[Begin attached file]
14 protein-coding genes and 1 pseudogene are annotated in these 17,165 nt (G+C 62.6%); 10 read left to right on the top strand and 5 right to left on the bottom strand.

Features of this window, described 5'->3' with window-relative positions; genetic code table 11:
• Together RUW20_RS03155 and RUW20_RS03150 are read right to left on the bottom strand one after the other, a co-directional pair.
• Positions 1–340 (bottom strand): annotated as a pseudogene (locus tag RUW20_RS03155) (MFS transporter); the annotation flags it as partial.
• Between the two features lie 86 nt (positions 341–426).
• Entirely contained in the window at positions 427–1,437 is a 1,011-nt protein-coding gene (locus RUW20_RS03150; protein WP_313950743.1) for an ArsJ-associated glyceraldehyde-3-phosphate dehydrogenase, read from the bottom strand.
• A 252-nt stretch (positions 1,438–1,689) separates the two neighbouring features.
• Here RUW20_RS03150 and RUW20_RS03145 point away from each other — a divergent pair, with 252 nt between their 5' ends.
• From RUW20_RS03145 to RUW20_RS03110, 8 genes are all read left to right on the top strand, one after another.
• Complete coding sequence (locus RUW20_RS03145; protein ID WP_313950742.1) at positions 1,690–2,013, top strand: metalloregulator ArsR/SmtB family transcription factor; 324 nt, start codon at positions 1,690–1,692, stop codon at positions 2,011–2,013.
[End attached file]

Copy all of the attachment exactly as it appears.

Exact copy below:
14 protein-coding genes and 1 pseudogene are annotated in these 17,165 nt (G+C 62.6%); 10 read left to right on the top strand and 5 right to left on the bottom strand.

Features of this window, described 5'->3' with window-relative positions; genetic code table 11:
• Together RUW20_RS03155 and RUW20_RS03150 are read right to left on the bottom strand one after the other, a co-directional pair.
• Positions 1–340 (bottom strand): annotated as a pseudogene (locus tag RUW20_RS03155) (MFS transporter); the annotation flags it as partial.
• Between the two features lie 86 nt (positions 341–426).
• Entirely contained in the window at positions 427–1,437 is a 1,011-nt protein-coding gene (locus RUW20_RS03150; protein WP_313950743.1) for an ArsJ-associated glyceraldehyde-3-phosphate dehydrogenase, read from the bottom strand.
• A 252-nt stretch (positions 1,438–1,689) separates the two neighbouring features.
• Here RUW20_RS03150 and RUW20_RS03145 point away from each other — a divergent pair, with 252 nt between their 5' ends.
• From RUW20_RS03145 to RUW20_RS03110, 8 genes are all read left to right on the top strand, one after another.
• Complete coding sequence (locus RUW20_RS03145; protein ID WP_313950742.1) at positions 1,690–2,013, top strand: metalloregulator ArsR/SmtB family transcription factor; 324 nt, start codon at positions 1,690–1,692, stop codon at positions 2,011–2,013.